Whether you are applying for your first summer job or a high-stakes professional career, job interviews are often the most frightful part of the entire hiring process. LSA senior Krysten Dorfman is one of countless job-seekers who has felt this nervousness when seeking employment opportunities.

“You’re coming in and talking to someone who’s a stranger and you don’t know who they are, they don’t know who you are,” Dorfman said. “I feel like there’s a lot of pressure to present yourself really well, really quickly and really efficiently.”

For those suffering from social anxiety, however, job interviews are more than just a brief bout of stomach-churning nerves — they are excessive triggers of fear and self-consciousness and can often lead to a total avoidance of crucial interviews. 

Joseph Himle, professor of social work and psychology, researches mental health and social anxiety and, specifically, how social ability functions in today’s workforce and economy. According to a recent article published by University of Michigan Research, Himle’s research led him to a project in Detroit, where he helped unemployed adults who experience social anxiety both manage their symptoms and find resources for employment.

What Himle has found, however, is that the effects of social anxiety usually become relevant before the job interviews themselves, and remain present long after employment begins.

“It interferes with asking for job leads, certainly can interfere with going to an interview, or how you do an interview, but it can also cause you problems once you get to work,” Himle said in an interview with the Daily. “It can cause you problems when you talk to your supervisors or co-workers, and sometimes you don’t build relationships or your supervisor doesn’t know what you’re doing well and what you’re not doing so well.”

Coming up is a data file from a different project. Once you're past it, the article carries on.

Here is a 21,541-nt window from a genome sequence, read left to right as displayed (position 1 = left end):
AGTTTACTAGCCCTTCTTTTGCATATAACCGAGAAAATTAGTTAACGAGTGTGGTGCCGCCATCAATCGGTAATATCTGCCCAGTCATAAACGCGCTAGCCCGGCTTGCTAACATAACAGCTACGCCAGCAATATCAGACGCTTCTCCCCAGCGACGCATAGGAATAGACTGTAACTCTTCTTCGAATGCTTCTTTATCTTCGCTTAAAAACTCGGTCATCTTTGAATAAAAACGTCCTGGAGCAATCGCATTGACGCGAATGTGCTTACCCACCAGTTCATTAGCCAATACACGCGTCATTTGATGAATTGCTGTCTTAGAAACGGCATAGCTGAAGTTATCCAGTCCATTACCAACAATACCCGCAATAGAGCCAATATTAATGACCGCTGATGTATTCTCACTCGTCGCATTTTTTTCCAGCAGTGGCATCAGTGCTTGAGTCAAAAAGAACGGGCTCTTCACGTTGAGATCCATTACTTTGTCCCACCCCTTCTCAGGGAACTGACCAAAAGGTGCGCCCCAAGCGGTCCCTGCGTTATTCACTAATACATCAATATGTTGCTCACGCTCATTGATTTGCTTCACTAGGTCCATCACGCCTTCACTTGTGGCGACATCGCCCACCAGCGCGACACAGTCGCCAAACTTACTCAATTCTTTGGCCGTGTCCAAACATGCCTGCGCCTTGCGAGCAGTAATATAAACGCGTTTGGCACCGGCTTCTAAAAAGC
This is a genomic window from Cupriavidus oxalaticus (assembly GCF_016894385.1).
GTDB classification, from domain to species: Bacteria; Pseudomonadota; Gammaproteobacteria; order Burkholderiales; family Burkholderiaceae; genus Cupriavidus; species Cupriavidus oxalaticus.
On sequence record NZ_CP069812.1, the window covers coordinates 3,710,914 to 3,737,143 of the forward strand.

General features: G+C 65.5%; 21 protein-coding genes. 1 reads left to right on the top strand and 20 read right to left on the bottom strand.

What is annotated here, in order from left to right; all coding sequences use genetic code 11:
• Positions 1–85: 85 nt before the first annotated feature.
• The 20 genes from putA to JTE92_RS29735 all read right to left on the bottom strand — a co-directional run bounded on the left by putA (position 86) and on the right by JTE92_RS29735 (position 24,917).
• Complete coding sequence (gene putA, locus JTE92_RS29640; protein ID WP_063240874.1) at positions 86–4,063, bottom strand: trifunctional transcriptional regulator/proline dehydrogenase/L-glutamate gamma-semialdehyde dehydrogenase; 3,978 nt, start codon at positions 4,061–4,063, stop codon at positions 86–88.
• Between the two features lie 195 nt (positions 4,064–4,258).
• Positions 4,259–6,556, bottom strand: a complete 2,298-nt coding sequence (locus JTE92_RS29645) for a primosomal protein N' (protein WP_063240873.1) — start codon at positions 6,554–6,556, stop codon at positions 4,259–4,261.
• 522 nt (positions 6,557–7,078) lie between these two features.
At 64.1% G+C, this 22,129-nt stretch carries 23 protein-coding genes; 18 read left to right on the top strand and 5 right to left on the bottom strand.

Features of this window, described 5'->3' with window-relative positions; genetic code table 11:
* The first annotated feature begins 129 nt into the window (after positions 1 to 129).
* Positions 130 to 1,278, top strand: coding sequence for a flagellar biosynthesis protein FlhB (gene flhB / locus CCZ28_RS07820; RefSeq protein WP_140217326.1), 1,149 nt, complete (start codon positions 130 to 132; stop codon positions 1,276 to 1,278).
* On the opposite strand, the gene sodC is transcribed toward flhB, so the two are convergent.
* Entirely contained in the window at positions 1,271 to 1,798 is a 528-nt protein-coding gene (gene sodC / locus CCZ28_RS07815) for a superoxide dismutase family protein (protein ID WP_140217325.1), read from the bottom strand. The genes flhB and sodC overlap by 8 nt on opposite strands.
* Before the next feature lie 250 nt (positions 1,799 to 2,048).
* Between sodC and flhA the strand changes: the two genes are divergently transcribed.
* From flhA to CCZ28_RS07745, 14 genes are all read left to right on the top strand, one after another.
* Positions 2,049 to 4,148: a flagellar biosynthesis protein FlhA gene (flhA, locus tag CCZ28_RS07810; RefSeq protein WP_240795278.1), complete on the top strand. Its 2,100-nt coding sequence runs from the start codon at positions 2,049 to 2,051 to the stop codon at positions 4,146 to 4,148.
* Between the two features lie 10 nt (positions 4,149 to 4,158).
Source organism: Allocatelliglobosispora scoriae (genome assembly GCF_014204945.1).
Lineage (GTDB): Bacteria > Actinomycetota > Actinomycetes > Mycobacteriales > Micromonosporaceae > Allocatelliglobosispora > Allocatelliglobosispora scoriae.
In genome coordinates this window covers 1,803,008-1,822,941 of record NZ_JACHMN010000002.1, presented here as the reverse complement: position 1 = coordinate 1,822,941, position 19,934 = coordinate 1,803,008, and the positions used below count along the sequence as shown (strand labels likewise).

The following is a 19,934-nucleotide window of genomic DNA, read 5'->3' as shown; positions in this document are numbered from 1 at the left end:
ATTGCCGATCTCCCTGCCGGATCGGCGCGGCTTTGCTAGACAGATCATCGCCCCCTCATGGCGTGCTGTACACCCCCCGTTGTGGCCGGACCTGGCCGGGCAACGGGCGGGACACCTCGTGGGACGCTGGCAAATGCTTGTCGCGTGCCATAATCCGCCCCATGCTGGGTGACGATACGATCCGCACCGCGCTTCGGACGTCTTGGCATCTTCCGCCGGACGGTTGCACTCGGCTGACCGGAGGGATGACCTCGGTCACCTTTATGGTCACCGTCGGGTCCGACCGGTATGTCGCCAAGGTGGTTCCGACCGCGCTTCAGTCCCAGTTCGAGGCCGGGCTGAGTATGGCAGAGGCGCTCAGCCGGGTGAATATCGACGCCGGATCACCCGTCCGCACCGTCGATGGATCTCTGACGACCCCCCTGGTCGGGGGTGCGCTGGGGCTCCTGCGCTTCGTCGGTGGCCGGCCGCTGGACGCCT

LSA senior Victoria Rai is a member of Alpha Kappa Psi professional business fraternity, where she assists in interviewing incoming pledge members and providing feedback on their interviews. When one of her family members, who experiences several symptoms of social anxiety, was preparing for an interview, Rai said she was able to use her experience from Alpha Kappa Psi as well as her knowledge of social anxiety to give him successful interviewing strategies.

“What I told him was really just pretend like he’s talking to a family member or someone he knows pretty welI,” Rai said. “I just went over with him some topics that he’s comfortable talking about and then I just asked him a few questions to see if he was prepared for answering typical interview questions, so I think that practice really helps with people who might have a little more social anxiety.”

These are the same methods Himle is using to assist those with social anxiety who are seeking employment. As stated in the research article, he worked with the Jewish Vocational Services in Detroit to find 58 residents of southeast Michigan, both unemployed and facing social anxiety, to participate in his study.

Half of these participants were taught small strategies in order to prepare for job interviews, while the other half learned these skills in addition to cognitive behavioral therapy to help them manage social anxiety symptoms.

By the time they had completed treatment, the group who received both services and therapy saw large improvements in dealing with the effects of social anxiety, as well as in expanding the confidence needed to succeed when seeking employment.

“When we did the first project we found that people improved in their social anxiety, they improved in their general anxiety, they improved in their depression,” Himle said. “Also they went on more job interviews and had more confidence about finding a job.”

The National Institute of Mental Health, which funded this study, has also begun to fund a second study that will broaden the pool to 300 participants in Detroit and Los Angeles. With this new project, the follow-up period with participants will be longer, helping researchers to analyze the long-term effects of those who take extra classes at the Jewish Vocational Services Center.

“Our prediction is that the people who get the extra classes will do better in finding and maintaining employment.” Himle said.

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